If you have been following the financial headlines lately then you know a growing number of economists anticipate an economic recession in the U.S. within the next two years. Rather than reacting to the news, human resources and talent management leaders have an opportunity to help their mission-focused organizations proactively plan for the potential of decreased funding sources, donor dollars and resulting tighter budgets. This article highlights several ways that you can begin an internal discussion with your organization’s team on recession-readiness.

1.Utilize Relevant Metrics in the Planning Process

As planning takes place, grounding decision-making in data most relevant to the successful operation of your organization is critical. The ability to reference key metrics decreases subjectivity throughout the planning process. If your organization has yet to regularly analyze metrics aligned with organizational priorities, now is the time to begin!  

Suggested data to analyze includes:

  • outcomes measurement results by individual program/project and/or team/department;
  • role relatedness of individual positions to current and emerging strategic priorities; and
  • compensation against performance evaluation rating, utilization percentage and market competitiveness.

2. Evaluate Opportunities to Scale Back & Avoid Impacting Your People

Spend time this quarter evaluating all “non-personnel” budget items to determine opportunities to reduce, outsource, and/or eliminate unnecessary expenses. Conducting this review ahead of time  buys your organization time to determine which expenses can be reduced and/or outsourced without a substantial impact to organizational operations. Should additional cost-cutting measures be required in the future, this proactive step allows senior leadership to communicate to staff that all measures to reduce expenses were exhausted prior to impacting jobs. Be sure to lean on your networks for best practices in how to communicate this type of message.

3.Evaluate Options for Creative Staffing Structures

In advance of considering position eliminations, stakeholders should explore creative staffing options that reduce costs without fully eliminating positions.  

Examples include:

  • schedule reductions (for example: hours reduced to 30 per week)
  • job sharing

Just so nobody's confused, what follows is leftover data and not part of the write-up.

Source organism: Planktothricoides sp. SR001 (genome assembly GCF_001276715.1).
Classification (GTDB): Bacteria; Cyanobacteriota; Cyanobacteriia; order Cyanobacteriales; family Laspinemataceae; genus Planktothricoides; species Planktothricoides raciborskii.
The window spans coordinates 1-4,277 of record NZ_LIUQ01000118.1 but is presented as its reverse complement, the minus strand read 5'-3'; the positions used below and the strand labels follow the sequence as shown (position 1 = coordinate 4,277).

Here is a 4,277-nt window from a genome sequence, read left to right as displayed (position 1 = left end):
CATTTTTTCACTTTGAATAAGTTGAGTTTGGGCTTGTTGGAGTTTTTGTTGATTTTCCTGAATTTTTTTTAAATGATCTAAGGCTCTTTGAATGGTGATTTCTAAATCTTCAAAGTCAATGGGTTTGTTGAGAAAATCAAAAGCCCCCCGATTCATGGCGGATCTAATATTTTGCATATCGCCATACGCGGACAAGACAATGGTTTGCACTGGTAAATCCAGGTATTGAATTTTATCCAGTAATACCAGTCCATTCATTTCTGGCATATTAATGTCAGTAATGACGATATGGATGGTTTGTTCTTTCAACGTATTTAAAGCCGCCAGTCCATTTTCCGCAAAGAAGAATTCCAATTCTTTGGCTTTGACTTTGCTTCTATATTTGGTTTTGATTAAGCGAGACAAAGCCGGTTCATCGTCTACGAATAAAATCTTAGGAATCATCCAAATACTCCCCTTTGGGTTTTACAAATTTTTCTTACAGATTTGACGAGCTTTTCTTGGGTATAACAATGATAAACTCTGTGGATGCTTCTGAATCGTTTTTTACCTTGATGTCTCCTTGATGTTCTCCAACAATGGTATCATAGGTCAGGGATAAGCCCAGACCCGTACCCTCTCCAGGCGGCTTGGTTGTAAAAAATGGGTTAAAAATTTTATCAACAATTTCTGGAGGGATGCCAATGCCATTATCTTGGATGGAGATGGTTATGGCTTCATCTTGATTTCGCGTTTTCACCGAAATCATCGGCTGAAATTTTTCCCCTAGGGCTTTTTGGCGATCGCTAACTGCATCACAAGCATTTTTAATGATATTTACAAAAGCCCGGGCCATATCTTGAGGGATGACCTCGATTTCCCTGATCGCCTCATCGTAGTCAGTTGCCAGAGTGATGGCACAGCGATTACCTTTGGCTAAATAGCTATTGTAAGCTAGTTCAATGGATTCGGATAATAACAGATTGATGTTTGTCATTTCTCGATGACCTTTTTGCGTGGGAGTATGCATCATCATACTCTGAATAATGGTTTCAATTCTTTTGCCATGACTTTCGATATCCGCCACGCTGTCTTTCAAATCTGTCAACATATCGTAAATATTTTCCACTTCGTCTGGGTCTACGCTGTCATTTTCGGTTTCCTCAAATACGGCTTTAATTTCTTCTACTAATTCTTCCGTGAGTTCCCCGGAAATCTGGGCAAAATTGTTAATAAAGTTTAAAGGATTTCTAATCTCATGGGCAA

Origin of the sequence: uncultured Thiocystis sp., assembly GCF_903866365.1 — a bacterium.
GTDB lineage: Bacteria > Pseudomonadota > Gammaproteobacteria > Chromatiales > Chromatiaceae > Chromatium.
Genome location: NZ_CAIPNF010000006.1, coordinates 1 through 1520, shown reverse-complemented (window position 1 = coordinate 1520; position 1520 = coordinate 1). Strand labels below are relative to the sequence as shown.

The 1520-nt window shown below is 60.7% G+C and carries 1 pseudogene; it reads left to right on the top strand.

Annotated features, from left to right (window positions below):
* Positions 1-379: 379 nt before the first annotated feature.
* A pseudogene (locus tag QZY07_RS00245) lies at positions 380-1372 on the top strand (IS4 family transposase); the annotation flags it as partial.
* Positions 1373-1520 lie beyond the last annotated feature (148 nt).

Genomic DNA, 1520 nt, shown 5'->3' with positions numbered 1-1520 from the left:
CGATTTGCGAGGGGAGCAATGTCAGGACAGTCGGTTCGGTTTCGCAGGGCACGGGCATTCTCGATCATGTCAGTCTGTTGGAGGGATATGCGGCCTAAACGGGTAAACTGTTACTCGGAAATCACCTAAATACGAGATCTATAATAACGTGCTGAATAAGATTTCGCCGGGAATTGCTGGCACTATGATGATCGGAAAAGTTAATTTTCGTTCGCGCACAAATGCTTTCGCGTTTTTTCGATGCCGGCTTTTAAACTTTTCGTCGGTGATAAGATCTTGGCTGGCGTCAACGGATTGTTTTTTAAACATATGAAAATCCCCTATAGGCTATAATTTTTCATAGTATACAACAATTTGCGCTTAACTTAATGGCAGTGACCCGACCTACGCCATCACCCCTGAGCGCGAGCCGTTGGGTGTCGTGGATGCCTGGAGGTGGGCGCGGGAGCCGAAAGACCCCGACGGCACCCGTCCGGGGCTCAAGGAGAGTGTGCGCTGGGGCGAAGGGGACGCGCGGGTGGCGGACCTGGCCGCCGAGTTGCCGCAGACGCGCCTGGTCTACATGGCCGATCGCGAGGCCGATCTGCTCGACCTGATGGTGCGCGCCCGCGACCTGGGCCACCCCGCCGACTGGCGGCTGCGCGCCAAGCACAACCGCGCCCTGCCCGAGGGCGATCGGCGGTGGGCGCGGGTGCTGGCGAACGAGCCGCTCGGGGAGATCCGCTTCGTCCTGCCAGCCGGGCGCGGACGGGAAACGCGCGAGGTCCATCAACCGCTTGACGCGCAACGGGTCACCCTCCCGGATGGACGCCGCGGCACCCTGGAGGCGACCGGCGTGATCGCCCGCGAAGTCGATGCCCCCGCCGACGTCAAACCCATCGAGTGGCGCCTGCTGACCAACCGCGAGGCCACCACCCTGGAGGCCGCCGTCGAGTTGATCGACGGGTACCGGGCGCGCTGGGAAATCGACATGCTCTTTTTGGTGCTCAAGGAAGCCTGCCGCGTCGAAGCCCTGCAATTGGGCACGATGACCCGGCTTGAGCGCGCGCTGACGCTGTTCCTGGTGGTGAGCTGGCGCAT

• instituting a furlough
  • reductions to salary of and/or bonus payments to senior leadership (as a first step before having to impact compensation and/or positions at alternate levels of the organization)

If proceeding with one of the aforementioned actions, it is critical to seek HR guidance to ensure your organization: (1) remains compliant with regulations related to the Fair Labor Standards Act (FLSA) and state-level wage notification requirements; and/or (2) plans for the impact to wage deductions and garnishments during any periods of required unpaid leave.

4.Document Existing Performance Issues

Real-time documentation of performance concerns is a performance management best practice. The need for impeccable documentation; however, is underscored when an organization anticipates the potential for position eliminations.  During planning meetings, stakeholders should be directed to review an accurate and up-to-date evaluation of job responsibilities and performance.

5.Proactively Provide Open and Transparent Communication to All Staff

The possibility of recessionary times has become a regular topic in the news. This topic understandably creates feelings of uncertainty and a lack of control among staff, which can undermine staff engagement. Therefore, it’s important to implement transparent communication to all staff. Unified messaging (from senior leadership and management/direct supervisors) to staff is non-negotiable in times of change. Now is the time to develop a communication plan that informs staff of proactive planning measures and provides opportunities for staff to provide suggestions and input for cost-cutting planning. It is also important to notify staff of a regular cycle for when updates will be provided and to commit to an open-door policy should staff have individual questions or concerns.   

 

by Lori Kipnis
Senior HR Business Partner
Nonprofit HR
lkipnis@nonprofithr.com